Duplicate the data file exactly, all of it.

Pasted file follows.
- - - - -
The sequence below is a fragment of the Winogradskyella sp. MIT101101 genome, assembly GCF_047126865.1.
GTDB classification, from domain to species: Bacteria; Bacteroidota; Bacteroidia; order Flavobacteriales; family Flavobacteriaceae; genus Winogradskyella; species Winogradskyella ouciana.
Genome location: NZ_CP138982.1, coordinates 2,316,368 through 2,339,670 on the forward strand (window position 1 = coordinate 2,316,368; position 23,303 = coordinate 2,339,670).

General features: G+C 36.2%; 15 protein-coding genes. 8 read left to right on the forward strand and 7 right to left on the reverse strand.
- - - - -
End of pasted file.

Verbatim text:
The sequence below is a fragment of the Winogradskyella sp. MIT101101 genome, assembly GCF_047126865.1.
GTDB classification, from domain to species: Bacteria; Bacteroidota; Bacteroidia; order Flavobacteriales; family Flavobacteriaceae; genus Winogradskyella; species Winogradskyella ouciana.
Genome location: NZ_CP138982.1, coordinates 2,316,368 through 2,339,670 on the forward strand (window position 1 = coordinate 2,316,368; position 23,303 = coordinate 2,339,670).

General features: G+C 36.2%; 15 protein-coding genes. 8 read left to right on the forward strand and 7 right to left on the reverse strand.